A COUNCILLOR who built three sheds without permission in his garden and let his son live in one has been facing complaints from neighbours over amorous trysts.

Brian Ayling, a member of Southend’s development control committee, built three wooden outbuildings in his garden on Eastern Avenue - without planning permission.

The outbuildings were set to be used for overnight stays by relatives, but his son has been living in one for a year.

Complaints to the council from a neighbour, said to be over the son’s amorous trysts with his girlfriend, resulted in the councillor being ordered to submit a planning application – which has now been rejected.

A statement by Mr Ayling’s neighbour said: “I have to listen to them participating in sexual activities.”

The neighbour also complained about “dodgy wiring” which he said was a fire hazard and stated that the application made “a mockery of the committee”.

Independent St Luke’s ward councillor, Mr Ayling maintains he did not realise he needed permission for the sheds.

Mr Ayling built the shed after his son – who had lost his job and had nowhere to live –was employed by NHS test and trace to work from home.

Mr Ayling said: “I will be resubmitting the application again.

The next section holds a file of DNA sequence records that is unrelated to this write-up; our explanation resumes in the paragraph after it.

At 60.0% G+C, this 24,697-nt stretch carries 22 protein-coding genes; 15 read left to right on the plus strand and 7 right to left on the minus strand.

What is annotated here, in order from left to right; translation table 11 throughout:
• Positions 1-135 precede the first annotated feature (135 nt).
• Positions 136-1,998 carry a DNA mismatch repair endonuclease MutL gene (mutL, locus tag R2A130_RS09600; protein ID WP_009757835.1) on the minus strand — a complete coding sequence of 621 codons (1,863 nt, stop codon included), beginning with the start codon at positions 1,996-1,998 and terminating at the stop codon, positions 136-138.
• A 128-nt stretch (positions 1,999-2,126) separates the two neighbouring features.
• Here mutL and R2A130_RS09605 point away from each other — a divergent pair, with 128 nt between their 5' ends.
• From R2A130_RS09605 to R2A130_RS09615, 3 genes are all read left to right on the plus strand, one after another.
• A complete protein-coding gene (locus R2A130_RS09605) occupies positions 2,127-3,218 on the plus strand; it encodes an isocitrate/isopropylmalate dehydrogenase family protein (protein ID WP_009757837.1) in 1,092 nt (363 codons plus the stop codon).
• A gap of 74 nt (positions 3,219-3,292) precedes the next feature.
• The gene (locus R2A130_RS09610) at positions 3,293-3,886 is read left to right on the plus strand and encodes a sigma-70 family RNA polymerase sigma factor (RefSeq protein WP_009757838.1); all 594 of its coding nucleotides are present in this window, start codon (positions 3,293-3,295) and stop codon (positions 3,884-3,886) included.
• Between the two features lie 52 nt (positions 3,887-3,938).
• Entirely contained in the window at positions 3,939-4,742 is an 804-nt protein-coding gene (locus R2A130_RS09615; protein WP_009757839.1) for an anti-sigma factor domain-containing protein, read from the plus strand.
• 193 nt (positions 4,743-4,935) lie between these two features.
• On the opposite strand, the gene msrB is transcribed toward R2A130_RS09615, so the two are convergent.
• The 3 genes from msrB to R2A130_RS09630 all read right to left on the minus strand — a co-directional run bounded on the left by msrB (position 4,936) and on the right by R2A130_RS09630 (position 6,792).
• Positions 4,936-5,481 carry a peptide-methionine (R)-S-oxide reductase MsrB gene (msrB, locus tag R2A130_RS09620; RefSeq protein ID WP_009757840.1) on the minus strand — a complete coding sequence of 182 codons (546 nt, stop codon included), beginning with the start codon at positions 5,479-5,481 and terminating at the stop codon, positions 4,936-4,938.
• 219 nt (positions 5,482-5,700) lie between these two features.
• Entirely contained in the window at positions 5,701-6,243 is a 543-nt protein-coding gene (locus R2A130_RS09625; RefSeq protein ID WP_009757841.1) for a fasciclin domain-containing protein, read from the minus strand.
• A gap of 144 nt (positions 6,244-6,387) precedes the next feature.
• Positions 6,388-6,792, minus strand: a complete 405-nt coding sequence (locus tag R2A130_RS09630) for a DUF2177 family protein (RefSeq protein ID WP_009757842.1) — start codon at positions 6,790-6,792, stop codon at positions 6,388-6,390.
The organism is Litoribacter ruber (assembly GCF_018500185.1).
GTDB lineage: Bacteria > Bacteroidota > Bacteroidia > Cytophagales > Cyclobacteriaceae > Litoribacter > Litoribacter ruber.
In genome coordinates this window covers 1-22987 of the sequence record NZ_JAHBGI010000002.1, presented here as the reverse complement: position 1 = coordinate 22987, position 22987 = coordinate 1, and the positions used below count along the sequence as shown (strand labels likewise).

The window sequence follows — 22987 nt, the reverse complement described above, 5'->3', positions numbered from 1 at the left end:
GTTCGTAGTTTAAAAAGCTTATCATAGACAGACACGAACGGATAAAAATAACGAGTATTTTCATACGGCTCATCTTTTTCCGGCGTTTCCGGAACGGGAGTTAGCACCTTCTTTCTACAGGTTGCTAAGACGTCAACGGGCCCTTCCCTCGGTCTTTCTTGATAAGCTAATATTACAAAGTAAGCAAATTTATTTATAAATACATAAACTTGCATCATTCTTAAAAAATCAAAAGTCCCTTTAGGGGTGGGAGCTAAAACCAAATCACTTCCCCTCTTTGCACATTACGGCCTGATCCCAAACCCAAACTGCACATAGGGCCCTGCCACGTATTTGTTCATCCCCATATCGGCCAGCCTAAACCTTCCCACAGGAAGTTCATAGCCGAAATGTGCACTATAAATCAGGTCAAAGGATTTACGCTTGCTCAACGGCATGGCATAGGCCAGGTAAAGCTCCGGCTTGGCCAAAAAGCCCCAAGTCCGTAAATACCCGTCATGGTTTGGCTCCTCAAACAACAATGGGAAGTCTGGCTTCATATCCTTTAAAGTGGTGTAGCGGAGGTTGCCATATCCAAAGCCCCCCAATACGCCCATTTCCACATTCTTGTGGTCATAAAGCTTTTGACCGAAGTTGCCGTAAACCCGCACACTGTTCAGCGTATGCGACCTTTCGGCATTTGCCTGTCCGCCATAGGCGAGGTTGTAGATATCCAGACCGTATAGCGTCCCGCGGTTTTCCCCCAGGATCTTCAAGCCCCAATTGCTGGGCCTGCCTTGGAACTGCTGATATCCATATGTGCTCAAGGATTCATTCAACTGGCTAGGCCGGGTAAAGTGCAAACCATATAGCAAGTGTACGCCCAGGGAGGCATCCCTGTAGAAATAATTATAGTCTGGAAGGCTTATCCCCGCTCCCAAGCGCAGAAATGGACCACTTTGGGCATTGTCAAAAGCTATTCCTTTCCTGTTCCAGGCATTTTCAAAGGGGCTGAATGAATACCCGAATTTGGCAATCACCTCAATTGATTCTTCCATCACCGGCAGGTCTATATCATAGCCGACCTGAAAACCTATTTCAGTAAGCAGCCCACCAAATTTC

“I built the log cabin so my son could work from there and somebody complained.

“I didn’t realise I needed permission for a log cabin in my garden. The other person who complained was my opponent in the next election.

“I made an official complaint on councillor Dent because they all ganged together against me.”

Seven councillors voted to refuse the application against three for approval. Five councillors abstained for the vote.

Matt Dent, Labour councillor for Kursaal ward said: “He said he didn’t realise but it’s bizarre for someone on the development control committee.”

Mr Dent said there was a degree of unjustified mistrust among members of the public over councillors making planning decisions.

He added: “Decisions like this one don’t help. They reinforce negative perceptions about councillors and makes it harder for us to do our job.”